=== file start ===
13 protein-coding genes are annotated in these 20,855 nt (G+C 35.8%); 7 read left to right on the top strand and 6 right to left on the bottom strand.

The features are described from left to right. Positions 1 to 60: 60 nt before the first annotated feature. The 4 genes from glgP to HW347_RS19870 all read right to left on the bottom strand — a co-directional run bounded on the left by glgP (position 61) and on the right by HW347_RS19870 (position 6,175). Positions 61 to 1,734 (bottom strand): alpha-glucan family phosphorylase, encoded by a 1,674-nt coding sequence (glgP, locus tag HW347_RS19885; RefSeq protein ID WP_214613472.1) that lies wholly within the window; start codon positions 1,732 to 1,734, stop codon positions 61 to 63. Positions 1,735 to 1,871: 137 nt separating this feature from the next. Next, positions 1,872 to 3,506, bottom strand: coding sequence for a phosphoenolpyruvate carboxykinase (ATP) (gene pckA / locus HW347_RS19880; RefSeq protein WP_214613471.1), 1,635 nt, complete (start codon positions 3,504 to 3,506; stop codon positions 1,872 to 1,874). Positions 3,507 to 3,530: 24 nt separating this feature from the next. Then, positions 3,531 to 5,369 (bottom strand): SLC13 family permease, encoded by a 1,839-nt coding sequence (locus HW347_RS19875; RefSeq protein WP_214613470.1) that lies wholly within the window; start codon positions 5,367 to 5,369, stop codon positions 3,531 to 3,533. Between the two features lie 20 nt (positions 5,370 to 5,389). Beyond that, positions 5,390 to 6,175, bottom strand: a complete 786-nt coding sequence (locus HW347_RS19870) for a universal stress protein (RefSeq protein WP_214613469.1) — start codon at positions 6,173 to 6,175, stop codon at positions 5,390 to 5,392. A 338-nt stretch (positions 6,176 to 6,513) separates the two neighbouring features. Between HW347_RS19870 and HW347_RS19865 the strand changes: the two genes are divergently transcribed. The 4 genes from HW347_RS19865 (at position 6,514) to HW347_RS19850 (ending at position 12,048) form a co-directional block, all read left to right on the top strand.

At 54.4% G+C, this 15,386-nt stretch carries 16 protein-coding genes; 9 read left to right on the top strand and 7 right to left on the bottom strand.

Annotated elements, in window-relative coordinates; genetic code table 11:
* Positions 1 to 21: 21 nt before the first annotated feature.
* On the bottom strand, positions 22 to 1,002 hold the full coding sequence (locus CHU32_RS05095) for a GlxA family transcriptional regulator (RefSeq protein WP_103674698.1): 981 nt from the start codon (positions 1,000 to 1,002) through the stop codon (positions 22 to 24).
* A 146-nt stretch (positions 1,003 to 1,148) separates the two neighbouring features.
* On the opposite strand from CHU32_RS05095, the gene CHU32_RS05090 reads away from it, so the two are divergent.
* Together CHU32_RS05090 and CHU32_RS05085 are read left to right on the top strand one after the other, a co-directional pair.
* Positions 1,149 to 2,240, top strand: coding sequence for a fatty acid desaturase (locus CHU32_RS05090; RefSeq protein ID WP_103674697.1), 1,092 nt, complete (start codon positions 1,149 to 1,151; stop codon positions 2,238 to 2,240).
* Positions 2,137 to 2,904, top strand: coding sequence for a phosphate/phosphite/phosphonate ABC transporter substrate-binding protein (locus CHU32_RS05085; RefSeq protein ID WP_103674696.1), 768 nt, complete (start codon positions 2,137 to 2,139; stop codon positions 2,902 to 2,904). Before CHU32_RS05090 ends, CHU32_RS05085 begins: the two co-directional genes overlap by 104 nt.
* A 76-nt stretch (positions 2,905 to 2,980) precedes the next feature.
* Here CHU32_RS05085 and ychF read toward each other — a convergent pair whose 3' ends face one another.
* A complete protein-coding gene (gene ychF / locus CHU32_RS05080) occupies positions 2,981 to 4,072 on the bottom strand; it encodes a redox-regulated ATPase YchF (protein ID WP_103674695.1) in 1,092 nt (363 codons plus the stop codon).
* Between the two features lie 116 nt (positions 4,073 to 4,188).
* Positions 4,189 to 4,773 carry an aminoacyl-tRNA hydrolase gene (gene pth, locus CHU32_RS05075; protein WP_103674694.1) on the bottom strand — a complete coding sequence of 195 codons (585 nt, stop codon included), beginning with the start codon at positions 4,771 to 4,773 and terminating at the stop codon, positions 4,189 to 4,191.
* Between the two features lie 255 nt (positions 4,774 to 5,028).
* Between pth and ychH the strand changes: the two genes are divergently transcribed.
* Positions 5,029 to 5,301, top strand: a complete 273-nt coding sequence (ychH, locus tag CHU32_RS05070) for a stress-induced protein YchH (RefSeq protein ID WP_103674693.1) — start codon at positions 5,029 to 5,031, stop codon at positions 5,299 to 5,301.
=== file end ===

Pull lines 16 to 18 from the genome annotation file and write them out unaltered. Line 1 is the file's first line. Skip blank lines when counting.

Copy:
* Positions 4,189 to 4,773 carry an aminoacyl-tRNA hydrolase gene (gene pth, locus CHU32_RS05075; protein WP_103674694.1) on the bottom strand — a complete coding sequence of 195 codons (585 nt, stop codon included), beginning with the start codon at positions 4,771 to 4,773 and terminating at the stop codon, positions 4,189 to 4,191.
* Between the two features lie 255 nt (positions 4,774 to 5,028).
* Between pth and ychH the strand changes: the two genes are divergently transcribed.